It all started before I was five.
I know it's difficult to believe, but I am of a generation that can remember not having a television.
Before we had one, I remember standing on a neighbor's porch, peeking into their living room to get a glimpse of their television. My grandparents had a television before we did and we would go over there on Friday nights to watch the Friday Night Fights and on Sundays to watch Ed Sullivan. Friday nights were so boring for me, though, that I would lie on the floor and braid the fringe that hung on the bottom of one of my Grandmother's chairs. I guess my addiction had not kicked in yet.
When I turned five, my Dad bought us a television. But it wasn't until I was seven that my addiction really kicked in and that was the year "The Mickey Mouse Club" started.
I was enthralled. I was already a Disney fan having seen all of the animated films so animation was my big thrill. Didn't care for the nature segments much. But then as I grew older, there was
"The Hardy Boys," and one of my favorites, "Corky and White Shadow."
"The Mickey Mouse Club" was on every day after school and I couldn't wait to settle in with my peanut butter toast and glass of milk.
As I got older, I graduated to "American Bandstand," I Love Lucy, "Bachelor Father," "The Donna Reed Show," The Fugitive" and "Dr. Kildare." My girlfriends and I would argue over who was the most swoon worthy TV doctor, Richard Chamberlain who played Dr. Kildare
or Vince Edwards who starred in "that other show, "Ben Casey."
What do you think?
It was a heated topic. I was firmly in the Richard Chamberlain camp. I even had a Dr. Kildare pillow case that I practiced kissing on.
People bonded over TV shows back then. There were only 3 channels so it was much easier to find someone who was watching the same programs as you.
As a teenager, I fed my musical obsessions with "Shindig!" and "Hullabaloo." Everyone from the Animals to the Zombies performed on "Shindig!" That's when my interest in Rock & Roll became firmly entrenched.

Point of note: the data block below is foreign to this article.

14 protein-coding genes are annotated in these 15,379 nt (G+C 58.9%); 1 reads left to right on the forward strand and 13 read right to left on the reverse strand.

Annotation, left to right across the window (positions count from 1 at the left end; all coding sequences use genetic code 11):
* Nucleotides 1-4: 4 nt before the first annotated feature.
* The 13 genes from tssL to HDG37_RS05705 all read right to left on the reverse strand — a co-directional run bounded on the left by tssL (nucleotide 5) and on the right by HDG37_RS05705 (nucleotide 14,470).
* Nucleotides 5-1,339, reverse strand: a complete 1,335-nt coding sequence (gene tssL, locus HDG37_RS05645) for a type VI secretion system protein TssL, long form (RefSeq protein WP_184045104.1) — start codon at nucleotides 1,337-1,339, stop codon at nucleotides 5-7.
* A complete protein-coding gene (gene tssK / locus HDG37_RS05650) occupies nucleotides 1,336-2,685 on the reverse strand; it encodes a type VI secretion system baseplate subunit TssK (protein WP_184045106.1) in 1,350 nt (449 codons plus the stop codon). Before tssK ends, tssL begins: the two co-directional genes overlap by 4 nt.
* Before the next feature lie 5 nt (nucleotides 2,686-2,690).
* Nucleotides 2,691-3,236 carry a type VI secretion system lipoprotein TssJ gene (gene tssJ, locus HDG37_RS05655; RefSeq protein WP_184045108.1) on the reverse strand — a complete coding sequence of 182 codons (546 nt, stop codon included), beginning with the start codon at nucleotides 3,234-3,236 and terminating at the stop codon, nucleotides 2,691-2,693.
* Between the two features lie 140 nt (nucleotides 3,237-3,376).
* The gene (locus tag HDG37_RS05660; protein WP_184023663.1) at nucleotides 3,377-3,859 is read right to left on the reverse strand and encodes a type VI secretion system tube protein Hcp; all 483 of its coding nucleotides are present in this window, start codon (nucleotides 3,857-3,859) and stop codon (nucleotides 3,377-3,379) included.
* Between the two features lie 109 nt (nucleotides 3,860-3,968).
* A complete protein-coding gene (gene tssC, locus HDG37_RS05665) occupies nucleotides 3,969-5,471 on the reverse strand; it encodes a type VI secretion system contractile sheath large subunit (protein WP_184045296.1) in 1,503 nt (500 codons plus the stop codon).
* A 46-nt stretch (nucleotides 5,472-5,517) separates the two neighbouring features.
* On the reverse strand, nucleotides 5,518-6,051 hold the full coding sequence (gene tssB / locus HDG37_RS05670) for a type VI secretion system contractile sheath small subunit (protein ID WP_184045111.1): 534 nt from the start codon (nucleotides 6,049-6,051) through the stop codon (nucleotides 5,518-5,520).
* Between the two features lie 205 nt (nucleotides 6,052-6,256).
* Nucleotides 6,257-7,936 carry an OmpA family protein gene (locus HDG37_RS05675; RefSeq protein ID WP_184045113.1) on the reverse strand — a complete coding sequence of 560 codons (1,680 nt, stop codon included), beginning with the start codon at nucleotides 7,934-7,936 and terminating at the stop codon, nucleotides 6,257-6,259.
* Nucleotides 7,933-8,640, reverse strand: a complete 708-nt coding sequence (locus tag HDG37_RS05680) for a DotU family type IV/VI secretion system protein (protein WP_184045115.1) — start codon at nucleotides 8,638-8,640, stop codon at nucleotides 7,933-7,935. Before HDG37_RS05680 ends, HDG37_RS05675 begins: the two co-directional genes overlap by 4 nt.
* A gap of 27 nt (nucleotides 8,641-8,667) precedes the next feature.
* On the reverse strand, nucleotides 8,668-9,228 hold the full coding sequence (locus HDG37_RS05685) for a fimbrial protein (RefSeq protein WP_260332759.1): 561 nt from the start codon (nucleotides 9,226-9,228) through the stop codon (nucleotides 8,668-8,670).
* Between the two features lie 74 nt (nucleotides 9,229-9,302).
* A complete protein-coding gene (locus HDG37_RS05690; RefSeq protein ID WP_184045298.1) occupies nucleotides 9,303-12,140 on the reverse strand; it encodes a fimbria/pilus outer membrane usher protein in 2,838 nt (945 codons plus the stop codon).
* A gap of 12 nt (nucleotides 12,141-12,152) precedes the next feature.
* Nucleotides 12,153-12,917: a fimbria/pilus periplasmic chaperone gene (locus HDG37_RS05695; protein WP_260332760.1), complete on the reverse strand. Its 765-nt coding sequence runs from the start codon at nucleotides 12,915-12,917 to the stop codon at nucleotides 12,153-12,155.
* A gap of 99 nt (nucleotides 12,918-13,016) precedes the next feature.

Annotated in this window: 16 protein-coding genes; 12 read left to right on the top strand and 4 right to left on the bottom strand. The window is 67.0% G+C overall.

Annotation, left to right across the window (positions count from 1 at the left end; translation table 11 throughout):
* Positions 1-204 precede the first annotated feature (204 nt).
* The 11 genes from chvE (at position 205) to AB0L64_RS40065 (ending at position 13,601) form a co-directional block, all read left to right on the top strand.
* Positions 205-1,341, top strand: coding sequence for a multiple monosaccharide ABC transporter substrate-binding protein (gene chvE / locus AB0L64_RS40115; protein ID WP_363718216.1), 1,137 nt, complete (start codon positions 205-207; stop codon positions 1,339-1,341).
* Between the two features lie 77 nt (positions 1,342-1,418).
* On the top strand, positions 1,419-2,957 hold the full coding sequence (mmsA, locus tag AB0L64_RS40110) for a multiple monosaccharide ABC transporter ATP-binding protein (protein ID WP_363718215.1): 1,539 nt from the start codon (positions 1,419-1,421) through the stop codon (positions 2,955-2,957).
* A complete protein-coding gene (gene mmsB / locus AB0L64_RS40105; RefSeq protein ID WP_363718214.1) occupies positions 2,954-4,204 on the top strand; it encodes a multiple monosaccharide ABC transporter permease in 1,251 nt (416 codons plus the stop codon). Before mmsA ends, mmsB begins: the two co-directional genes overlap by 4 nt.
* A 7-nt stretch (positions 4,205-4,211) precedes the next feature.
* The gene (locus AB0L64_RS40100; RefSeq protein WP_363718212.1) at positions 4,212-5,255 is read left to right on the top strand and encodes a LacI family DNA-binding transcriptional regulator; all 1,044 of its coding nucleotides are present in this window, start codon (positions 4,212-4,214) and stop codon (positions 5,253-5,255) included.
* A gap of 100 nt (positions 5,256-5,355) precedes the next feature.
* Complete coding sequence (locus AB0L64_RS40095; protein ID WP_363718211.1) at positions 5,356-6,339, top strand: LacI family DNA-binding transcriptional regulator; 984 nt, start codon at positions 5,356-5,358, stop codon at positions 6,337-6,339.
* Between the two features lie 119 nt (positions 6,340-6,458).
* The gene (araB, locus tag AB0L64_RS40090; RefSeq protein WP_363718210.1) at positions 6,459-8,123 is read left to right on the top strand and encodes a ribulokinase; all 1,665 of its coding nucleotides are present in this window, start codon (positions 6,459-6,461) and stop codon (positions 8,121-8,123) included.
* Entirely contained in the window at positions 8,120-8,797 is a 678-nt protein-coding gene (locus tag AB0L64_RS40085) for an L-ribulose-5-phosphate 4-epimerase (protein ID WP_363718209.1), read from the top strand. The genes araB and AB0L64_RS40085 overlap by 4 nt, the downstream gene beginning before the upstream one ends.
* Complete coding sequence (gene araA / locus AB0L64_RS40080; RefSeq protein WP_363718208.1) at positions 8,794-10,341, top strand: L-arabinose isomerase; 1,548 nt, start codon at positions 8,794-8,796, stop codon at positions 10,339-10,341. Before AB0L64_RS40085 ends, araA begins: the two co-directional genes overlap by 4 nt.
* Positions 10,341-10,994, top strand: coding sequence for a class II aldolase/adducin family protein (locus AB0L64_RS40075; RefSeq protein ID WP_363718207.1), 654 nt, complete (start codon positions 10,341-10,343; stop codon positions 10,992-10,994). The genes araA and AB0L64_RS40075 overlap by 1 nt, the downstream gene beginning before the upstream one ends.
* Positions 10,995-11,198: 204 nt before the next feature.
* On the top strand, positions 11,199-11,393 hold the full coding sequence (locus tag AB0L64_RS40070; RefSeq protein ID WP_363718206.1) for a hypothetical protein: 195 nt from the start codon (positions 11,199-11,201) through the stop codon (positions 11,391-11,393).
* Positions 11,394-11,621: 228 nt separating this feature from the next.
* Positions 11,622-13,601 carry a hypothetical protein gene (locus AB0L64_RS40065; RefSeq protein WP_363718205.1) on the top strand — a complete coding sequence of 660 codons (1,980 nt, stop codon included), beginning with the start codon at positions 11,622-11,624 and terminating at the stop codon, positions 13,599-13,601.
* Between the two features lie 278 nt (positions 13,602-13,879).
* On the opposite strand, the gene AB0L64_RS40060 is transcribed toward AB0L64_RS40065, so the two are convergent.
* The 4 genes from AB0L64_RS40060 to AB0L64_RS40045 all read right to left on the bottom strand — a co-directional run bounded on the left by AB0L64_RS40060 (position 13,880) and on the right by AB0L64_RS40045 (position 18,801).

My Dad worked extra jobs so wasn't home that much, but we bonded over old movies. That was the era when the only movies you saw on TV were the ones from the 30's and 40's and they usually played at 11:30pm and 1am. My Dad and I would sit up late and watch them. He was a real softie. If there was a sad scene or one of those really, really happy ones where the separated lovers would find each other again and run into each others' arms, he would get teary, but would always take pains to cover it up by laughing a bit and wiping his eyes with his handkerchief (men used handkerchiefs then too), but pretending he was wiping his forehead. I remember when a tornado came through, everyone was down in the basement except my Dad and me. We were watching the movie "My Darling Clementine" on TV. When the all clear was sounded, I was sent off to bed and never did find out how it ended.
All of those hours watching old movies with my Dad, not only leave me with wonderful memories of him, but I gained a knowledge of actors and actresses from the Golden Age of Hollywood. I am hard to beat at Trivial Pursuit when it comes to old movies.
In college, my roommate and I would gather with some of the other girls in the dorm to watch "The Monkees" on the communal television.